Capriati went on to say she didn't see the ball in question, but that it didn't matter because Williams won the game. Uh, no, Jennifer, she didn't.
"I know my shots," Williams said in her post-match press conference. "It wasn't even near the line. I would have won that game & naturally, it would have been two-love. I'm not making excuses. Maybe I should have closed her out in the second set.
"I guess she [Alves] went temporary insane."
Later, Williams said that she had been cheated and added, "I guess the lady didn't want me to be in the tournament anymore. I really prefer if she not umpire my courts anymore, because she's obviously anti-Serena.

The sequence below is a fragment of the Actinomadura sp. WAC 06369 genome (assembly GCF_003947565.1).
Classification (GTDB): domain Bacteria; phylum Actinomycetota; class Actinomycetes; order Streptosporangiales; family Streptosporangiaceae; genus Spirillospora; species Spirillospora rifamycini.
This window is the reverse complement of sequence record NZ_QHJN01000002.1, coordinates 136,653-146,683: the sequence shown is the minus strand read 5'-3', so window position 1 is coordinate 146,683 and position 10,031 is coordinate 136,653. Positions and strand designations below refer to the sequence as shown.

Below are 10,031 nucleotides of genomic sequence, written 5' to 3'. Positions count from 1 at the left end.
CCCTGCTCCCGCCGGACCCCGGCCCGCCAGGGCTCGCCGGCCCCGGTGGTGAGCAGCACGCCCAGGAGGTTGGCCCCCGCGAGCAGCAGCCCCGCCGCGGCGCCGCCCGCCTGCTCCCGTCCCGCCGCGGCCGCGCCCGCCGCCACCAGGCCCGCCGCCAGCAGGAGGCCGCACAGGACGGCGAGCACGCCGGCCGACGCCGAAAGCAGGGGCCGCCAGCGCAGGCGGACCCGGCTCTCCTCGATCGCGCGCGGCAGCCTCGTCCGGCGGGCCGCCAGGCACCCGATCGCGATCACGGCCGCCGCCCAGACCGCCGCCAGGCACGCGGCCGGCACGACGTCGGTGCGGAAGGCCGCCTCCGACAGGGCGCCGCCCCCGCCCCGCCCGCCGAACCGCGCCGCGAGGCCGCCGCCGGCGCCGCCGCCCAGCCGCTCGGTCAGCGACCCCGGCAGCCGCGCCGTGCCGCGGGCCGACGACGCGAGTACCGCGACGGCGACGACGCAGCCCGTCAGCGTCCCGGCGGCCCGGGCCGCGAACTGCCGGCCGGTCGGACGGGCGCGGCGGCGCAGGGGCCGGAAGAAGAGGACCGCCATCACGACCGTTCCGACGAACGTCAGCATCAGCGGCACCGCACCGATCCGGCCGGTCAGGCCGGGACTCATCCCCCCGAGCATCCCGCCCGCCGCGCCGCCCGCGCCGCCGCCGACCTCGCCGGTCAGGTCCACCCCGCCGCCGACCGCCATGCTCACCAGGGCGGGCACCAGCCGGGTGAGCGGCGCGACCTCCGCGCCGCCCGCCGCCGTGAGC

"I think you've got to give credit to Jennifer. She had a good day umpire-wise. Usually she has bad days."
At one point, Williams asked for a show of hands from the assembled reporters "so I don't feel alone in this battle." She also said that two WTA employees apologized to her for the poor quality of the umpiring.
Conspiracy theorists will point to Wimbledon, where umpire Ted Watts cost older sister Venus Williams a critical point in a second-set tiebreaker in a second-round loss to Karolina Sprem. Watts was removed from his post after the match in an acknowledgement of his error by the All England Club.
"At first I thought it was another Wimbledon conspiracy," Williams said. "If you look at it that way, it does seem like a coincidence, right?
None of this, of course, was Capriati's fault.